Educational Editorial: The 65 percent rule

By Dr. Bill Bosher, NBC12 Educational Specialist

RICHMOND, VA (WWBT) - House Bill 1416 requires each local school board to allocate 65 percent of its operating budget to instructional spending.

While honorable in spirit, it probably is not practice…it would make a nice bumper sticker.

School divisions are labor intensive. In most cases, 80 percent of the budget is in the state classification of instruction…95 percent of this expenditure is people.

This legislation is probably proposed on the assumption that school divisions are bloated with administrators.  While some may be, the 65 percent rule will not solve the problem of inflated bureaucracies…it will only cause them to play analytical games.

I understand cutting…400 positions in one year in Henrico, 48 percent of the agency as state superintendent, $1.2 million from the central office in Chesterfield and 22 percent in the first year as a University Dean.

I can recall one board member who would faithfully push, no matter how many positions I had cut, to just eliminate a few more administrators. One night I responded that if I floated the entire central office down the James River I could not increase teachers' salaries by 1 percent...after a pause, he responded, "well, it would be a good start."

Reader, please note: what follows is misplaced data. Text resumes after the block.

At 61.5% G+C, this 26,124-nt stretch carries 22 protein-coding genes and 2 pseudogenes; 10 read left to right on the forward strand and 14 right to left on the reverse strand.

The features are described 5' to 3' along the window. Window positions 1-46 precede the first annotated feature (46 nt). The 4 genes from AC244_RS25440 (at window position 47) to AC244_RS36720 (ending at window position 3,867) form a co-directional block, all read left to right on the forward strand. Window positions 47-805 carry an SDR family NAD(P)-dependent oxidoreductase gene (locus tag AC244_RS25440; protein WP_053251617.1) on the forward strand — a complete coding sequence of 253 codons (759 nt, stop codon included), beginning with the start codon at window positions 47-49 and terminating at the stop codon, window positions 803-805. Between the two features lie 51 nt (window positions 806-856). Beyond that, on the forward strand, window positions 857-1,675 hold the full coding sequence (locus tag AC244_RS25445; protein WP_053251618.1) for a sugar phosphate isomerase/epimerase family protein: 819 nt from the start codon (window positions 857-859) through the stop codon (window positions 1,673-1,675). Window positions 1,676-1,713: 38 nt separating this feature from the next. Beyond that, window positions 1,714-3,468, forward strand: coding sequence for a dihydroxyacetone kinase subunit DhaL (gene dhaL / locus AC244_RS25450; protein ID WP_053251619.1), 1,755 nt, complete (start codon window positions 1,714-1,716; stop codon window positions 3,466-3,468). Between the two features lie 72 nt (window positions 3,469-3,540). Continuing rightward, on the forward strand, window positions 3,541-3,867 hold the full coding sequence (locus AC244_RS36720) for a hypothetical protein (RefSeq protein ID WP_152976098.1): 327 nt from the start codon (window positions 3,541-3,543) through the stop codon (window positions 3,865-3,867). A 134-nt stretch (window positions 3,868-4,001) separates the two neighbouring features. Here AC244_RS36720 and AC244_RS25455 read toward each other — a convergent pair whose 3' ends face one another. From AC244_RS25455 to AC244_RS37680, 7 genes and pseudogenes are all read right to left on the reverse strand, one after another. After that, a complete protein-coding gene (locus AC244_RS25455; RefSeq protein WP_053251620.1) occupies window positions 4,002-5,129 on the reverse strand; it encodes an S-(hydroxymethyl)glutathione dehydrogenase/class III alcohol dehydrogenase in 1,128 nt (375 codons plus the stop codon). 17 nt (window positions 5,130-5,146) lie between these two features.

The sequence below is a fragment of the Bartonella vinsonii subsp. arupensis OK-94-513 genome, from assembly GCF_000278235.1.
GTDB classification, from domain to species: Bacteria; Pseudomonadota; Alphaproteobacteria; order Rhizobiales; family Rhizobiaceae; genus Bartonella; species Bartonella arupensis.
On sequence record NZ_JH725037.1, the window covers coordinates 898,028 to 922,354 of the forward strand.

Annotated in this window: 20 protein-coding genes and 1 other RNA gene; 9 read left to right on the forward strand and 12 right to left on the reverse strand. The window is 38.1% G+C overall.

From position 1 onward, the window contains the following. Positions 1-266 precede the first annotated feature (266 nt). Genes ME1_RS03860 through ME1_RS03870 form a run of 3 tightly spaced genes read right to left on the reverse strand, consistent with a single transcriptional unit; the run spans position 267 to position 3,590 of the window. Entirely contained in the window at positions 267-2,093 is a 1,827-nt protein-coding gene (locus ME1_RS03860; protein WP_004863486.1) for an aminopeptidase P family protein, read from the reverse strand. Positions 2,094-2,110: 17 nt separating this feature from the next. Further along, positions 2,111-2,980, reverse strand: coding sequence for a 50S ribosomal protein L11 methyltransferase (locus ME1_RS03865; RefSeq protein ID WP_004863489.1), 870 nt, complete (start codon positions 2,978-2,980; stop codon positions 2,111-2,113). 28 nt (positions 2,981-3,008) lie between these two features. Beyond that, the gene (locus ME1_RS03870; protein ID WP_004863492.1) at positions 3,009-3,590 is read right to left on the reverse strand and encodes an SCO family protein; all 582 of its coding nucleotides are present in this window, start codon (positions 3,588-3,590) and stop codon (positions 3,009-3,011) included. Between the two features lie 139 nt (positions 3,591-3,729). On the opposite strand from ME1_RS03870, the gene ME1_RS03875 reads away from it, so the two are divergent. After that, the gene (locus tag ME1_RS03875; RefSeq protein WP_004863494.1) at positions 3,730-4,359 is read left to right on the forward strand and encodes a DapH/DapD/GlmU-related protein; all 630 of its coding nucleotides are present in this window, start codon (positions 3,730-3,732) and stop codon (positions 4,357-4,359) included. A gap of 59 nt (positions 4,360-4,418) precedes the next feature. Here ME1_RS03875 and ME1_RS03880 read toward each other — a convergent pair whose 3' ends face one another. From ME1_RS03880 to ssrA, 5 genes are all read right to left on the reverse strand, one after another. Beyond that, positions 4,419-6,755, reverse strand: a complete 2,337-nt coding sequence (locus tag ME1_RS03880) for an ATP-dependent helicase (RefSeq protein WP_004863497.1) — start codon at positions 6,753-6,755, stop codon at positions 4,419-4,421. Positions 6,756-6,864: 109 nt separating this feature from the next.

Let me describe a school division…it is growing and far flung…you will have lower teacher salaries purely because the work force is in average younger…you will have more debt because you are building schools…and your transportation costs will be higher because of distances traveled…unless we are going to remove debt, utilities, and gas and hold schools in a meadow, you have created an unlikely comparison…if you want to cap administrative costs, do it…but not on a false assumption.

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